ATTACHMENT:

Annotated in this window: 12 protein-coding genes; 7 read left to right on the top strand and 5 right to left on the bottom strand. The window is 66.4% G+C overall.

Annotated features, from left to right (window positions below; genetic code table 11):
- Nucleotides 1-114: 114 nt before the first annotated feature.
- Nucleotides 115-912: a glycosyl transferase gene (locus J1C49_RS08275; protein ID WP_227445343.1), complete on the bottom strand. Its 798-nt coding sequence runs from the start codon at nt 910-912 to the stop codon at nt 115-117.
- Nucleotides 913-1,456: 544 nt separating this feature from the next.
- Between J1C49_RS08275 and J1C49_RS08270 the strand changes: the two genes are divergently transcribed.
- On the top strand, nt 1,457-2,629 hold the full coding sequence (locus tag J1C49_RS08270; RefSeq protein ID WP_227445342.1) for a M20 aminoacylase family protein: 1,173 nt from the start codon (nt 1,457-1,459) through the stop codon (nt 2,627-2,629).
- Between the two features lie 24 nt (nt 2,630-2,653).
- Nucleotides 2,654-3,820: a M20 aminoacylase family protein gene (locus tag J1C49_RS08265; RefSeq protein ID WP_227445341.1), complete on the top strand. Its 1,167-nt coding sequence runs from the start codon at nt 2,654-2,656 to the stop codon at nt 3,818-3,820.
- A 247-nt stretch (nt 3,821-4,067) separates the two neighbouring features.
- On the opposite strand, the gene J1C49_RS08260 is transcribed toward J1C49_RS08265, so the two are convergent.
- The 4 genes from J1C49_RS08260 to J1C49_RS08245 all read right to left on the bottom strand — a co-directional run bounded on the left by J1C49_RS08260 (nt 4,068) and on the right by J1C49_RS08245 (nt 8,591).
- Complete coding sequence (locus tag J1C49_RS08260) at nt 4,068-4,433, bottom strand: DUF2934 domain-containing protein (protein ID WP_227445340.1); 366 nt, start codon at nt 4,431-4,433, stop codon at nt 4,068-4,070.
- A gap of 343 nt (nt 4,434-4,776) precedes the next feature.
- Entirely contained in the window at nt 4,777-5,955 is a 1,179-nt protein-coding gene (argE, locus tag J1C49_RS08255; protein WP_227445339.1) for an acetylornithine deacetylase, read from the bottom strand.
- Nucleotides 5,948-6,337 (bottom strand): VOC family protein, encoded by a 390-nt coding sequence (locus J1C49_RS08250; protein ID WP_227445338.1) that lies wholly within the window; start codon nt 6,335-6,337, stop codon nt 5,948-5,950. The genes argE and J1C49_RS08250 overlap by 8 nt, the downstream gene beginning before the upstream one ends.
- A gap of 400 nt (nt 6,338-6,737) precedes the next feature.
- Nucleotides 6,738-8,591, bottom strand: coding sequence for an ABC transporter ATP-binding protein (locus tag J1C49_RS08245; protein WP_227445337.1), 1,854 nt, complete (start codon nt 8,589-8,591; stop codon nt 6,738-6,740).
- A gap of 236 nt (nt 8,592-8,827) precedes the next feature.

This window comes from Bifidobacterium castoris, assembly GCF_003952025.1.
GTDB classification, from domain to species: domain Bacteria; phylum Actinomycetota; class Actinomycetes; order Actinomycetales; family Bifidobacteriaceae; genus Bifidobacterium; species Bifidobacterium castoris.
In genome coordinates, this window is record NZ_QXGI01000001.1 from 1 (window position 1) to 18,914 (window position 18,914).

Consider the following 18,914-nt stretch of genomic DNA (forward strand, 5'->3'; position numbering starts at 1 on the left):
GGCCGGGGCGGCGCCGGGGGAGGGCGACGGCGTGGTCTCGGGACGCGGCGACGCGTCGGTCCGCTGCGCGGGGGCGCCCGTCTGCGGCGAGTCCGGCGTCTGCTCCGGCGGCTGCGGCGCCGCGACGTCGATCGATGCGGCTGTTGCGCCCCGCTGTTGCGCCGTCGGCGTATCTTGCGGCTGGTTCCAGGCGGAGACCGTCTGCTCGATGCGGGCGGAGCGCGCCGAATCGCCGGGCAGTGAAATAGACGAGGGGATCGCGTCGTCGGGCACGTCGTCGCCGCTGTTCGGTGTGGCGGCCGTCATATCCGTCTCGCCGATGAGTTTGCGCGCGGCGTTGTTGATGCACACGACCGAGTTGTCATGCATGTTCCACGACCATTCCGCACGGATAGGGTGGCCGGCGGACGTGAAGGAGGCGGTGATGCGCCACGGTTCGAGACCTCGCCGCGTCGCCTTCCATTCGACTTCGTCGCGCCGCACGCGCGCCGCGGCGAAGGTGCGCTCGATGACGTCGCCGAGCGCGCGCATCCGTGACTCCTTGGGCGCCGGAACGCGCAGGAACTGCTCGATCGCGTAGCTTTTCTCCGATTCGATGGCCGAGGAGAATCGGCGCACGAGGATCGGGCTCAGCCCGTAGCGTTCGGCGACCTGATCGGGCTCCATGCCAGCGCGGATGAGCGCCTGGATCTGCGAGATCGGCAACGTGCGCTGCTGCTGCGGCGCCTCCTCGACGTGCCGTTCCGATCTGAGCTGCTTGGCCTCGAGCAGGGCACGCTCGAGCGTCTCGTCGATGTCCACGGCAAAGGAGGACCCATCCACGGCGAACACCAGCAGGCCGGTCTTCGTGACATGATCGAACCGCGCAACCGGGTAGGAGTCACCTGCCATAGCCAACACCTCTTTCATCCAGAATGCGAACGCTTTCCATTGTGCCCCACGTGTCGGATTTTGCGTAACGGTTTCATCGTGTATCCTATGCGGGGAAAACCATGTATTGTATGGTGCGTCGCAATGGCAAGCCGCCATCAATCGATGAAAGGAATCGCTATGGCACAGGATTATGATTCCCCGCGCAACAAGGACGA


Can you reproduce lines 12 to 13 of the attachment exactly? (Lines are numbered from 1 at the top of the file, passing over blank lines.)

- The 4 genes from J1C49_RS08260 to J1C49_RS08245 all read right to left on the bottom strand — a co-directional run bounded on the left by J1C49_RS08260 (nt 4,068) and on the right by J1C49_RS08245 (nt 8,591).
- Complete coding sequence (locus tag J1C49_RS08260) at nt 4,068-4,433, bottom strand: DUF2934 domain-containing protein (protein ID WP_227445340.1); 366 nt, start codon at nt 4,431-4,433, stop codon at nt 4,068-4,070.